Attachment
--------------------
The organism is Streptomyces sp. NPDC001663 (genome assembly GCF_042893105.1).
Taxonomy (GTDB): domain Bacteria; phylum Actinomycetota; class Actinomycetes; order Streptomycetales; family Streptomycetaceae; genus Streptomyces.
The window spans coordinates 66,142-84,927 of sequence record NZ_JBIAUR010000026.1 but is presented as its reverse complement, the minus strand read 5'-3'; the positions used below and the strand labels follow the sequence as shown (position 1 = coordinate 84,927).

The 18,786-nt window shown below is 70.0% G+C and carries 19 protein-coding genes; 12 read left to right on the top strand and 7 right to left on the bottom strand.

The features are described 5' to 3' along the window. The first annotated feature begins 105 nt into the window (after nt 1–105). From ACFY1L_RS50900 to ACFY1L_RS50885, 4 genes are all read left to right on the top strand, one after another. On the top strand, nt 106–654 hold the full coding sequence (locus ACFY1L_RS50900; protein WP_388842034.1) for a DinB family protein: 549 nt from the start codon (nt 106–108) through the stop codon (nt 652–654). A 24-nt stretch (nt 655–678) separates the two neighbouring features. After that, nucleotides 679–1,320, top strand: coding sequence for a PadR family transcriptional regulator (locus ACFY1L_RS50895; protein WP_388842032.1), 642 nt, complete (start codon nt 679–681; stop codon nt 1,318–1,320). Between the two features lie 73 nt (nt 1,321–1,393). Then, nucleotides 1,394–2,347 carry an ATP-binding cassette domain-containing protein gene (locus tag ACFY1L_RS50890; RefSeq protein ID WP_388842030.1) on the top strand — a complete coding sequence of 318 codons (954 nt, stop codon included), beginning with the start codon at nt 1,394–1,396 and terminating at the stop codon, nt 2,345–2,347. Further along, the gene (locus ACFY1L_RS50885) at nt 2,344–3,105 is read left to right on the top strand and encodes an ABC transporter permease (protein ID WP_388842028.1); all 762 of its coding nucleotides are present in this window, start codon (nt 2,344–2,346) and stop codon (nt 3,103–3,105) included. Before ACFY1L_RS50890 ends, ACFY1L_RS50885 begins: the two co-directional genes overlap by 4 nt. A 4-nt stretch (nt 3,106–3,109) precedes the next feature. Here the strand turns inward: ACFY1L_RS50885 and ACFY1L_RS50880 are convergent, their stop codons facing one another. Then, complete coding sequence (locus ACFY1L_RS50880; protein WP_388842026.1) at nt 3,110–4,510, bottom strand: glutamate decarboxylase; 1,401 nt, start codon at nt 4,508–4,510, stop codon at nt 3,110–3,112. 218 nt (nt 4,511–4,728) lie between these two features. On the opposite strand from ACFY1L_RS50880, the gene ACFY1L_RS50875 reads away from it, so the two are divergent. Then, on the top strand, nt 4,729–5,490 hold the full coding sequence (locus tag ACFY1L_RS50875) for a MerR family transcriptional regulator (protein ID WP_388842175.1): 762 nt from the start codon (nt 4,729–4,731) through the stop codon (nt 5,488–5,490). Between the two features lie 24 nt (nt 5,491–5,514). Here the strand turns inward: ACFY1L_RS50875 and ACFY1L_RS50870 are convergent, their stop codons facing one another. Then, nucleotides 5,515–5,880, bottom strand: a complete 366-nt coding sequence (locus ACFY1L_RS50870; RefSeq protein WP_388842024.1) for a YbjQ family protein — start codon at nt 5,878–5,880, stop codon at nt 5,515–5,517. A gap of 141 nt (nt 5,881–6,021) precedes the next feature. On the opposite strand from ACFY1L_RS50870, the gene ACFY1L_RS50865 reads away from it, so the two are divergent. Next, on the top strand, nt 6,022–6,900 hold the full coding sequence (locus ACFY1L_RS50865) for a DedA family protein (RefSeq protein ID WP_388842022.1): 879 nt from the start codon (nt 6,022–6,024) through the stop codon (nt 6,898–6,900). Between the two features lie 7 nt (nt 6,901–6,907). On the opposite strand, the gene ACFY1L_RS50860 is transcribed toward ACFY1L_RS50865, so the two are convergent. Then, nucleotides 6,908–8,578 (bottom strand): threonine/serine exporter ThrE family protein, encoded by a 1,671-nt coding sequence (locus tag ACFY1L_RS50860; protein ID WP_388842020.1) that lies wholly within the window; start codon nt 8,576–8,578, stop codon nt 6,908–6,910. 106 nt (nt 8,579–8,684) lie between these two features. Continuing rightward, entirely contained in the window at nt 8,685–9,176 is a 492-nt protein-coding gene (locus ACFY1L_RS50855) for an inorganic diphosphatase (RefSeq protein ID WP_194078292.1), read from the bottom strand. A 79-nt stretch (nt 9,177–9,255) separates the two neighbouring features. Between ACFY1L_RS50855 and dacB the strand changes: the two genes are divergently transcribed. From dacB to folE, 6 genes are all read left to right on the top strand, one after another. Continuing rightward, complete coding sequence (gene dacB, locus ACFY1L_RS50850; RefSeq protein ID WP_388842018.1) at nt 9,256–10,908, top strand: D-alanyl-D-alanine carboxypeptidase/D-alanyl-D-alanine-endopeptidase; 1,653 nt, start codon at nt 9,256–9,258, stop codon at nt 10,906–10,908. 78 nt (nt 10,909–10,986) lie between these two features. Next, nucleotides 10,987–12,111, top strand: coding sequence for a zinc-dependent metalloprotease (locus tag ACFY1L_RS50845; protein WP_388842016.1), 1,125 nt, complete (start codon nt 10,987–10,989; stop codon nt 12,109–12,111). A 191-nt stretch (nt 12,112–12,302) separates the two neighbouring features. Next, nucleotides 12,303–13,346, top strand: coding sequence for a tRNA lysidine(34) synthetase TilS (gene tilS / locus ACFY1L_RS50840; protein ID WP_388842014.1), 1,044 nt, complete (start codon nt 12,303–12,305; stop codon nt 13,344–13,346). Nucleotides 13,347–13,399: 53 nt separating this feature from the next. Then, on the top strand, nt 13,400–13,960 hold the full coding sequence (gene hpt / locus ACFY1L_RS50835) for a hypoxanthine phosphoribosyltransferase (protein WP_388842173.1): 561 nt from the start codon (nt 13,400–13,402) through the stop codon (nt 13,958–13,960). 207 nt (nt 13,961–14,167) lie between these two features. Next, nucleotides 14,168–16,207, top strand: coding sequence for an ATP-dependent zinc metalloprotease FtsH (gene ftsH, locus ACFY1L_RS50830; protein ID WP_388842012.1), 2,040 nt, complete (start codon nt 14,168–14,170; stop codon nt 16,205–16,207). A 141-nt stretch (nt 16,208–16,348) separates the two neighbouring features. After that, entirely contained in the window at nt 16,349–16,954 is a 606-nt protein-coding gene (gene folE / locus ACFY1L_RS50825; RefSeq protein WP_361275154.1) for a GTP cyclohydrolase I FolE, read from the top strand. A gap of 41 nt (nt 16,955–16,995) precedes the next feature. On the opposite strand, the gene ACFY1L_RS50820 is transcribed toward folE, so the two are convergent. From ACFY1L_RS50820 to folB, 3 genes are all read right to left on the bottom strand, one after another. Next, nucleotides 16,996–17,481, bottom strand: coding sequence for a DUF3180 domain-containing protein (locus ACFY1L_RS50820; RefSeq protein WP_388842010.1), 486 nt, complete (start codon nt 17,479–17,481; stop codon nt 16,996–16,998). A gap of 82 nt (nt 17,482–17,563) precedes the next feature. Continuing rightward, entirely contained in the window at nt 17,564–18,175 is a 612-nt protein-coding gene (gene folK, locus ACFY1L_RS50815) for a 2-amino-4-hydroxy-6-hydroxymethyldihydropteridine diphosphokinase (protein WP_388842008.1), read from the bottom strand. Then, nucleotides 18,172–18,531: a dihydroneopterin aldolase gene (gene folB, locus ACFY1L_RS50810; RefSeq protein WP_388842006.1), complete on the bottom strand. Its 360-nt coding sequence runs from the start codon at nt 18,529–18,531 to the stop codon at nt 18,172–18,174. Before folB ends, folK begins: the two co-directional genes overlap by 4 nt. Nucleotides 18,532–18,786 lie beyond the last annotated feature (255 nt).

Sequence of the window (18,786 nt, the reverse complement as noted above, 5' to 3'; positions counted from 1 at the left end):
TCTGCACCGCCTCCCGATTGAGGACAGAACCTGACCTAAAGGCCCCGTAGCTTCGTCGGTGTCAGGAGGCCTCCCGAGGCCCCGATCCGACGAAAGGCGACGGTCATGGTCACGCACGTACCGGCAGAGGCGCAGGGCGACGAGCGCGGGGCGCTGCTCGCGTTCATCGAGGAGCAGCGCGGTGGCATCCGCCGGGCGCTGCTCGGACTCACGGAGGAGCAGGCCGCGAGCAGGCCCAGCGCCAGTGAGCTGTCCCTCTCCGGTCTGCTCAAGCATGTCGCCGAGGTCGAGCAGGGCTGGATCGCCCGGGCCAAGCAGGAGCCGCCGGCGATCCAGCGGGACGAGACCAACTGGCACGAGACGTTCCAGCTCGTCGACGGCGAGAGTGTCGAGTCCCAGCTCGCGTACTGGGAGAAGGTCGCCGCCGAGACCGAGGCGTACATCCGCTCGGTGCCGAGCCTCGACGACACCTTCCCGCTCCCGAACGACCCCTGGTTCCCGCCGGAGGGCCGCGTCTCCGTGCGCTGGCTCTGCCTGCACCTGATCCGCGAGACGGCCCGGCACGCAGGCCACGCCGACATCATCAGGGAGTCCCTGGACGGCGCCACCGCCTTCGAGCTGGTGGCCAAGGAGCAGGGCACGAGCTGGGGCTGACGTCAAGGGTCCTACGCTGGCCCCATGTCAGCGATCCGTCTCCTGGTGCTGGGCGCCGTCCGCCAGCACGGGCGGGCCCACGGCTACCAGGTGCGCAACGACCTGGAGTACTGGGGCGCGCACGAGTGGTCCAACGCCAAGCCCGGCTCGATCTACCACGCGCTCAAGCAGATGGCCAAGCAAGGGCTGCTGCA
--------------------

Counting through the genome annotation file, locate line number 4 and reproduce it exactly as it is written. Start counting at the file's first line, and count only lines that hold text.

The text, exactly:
The 18,786-nt window shown below is 70.0% G+C and carries 19 protein-coding genes; 12 read left to right on the top strand and 7 right to left on the bottom strand.